Jagger performed in 12-12-12: The Concert for Sandy Relief with the Rolling Stones on 12 December 2012.[73] The Stones finally played the Glastonbury festival in 2013, headlining on Saturday 29 June.[74] This was followed by two concerts in London's Hyde Park as part of their 50th anniversary celebrations, their first in the Park since their famous 1969 performance.[75][76] In 2013, Jagger teamed up with his brother Chris Jagger for two new duets to mark the 40th anniversary of Chris' debut album.[77]

Relationship with Keith Richards[edit]

 Jagger and Richards in San Francisco during the Rolling Stones' 1972 US tour
Jagger and Richards in San Francisco during the Rolling Stones' 1972 US tour

Jagger's relationship with bandmate Keith Richards is frequently described as "love/hate" by the media.[78][79] Richards himself said in a 1998 interview: "I think of our differences as a family squabble. If I shout and scream at him, it's because no one else has the guts to do it or else they're paid not to do it. At the same time I'd hope Mick realises that I'm a friend who is just trying to bring him into line and do what needs to be done."[80]

The Rolling Stones album Dirty Work (UK No. 4; US No. 4) was released in March 1986 to mixed reviews despite the presence of the US Top Five hit "Harlem Shuffle". With relations between Richards and Jagger at a low, Jagger refused to tour to promote the album, and instead undertook his own solo tour, which included Rolling Stones songs.[81][82] Richards has referred to this period in his relations with Jagger as "World War III".[83] As a result of the animosity within the band during this period, they almost broke up.[81] Jagger's solo records, She's the Boss (UK 6; US 13) (1985) and Primitive Cool (UK 26; US 41) (1987), met with moderate success, and in 1988, with the Rolling Stones mostly inactive, Richards released his first solo album, Talk Is Cheap (UK 37; US 24). It was well received by fans and critics, going gold in the US.[84] The following year 5x5: The Continuing Adventures of the Rolling Stones, a documentary spanning the career of the band was released for their 25th anniversary.[85]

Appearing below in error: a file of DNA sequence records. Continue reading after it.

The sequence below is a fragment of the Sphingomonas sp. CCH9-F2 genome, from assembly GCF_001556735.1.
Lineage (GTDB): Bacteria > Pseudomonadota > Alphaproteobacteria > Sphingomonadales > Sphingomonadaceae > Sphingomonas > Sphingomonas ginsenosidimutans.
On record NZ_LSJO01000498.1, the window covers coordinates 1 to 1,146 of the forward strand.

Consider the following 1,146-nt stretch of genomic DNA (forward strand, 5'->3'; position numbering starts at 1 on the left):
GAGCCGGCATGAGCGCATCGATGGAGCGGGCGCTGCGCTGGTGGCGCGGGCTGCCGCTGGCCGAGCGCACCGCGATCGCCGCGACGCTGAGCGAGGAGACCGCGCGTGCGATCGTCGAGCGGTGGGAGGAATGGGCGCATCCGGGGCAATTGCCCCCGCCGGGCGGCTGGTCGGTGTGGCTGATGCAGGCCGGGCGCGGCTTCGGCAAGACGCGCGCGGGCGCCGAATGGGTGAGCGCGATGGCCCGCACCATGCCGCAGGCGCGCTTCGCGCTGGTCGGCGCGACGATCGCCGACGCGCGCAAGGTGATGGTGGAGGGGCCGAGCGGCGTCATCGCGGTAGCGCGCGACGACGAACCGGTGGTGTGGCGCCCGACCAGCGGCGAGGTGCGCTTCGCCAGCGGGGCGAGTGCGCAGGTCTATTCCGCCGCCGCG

Following the success of Steel Wheels (1989), Jagger and Richards' well-publicised feud ended. After hiring Rick Rubin as co-producer in January 1992, Jagger began recording the album Wandering Spirit in Los Angeles over seven months until September 1992,[55] recording simultaneously as Richards was making Main Offender.[56]

Richards' autobiography, Life, was released on 26 October 2010.[86] According to a 15 October 2010 article published by the Associated Press, Richards described Jagger as "unbearable" within the book, noting that their relationship has been strained "for decades"[87]. By 2015, Richards' opinion had softened, still calling Jagger a "snob" (and giving supporting evidence from Jagger's daughter), but adding "I still love him dearly... your friends don't have to be perfect."[88]

Acting and film production[edit]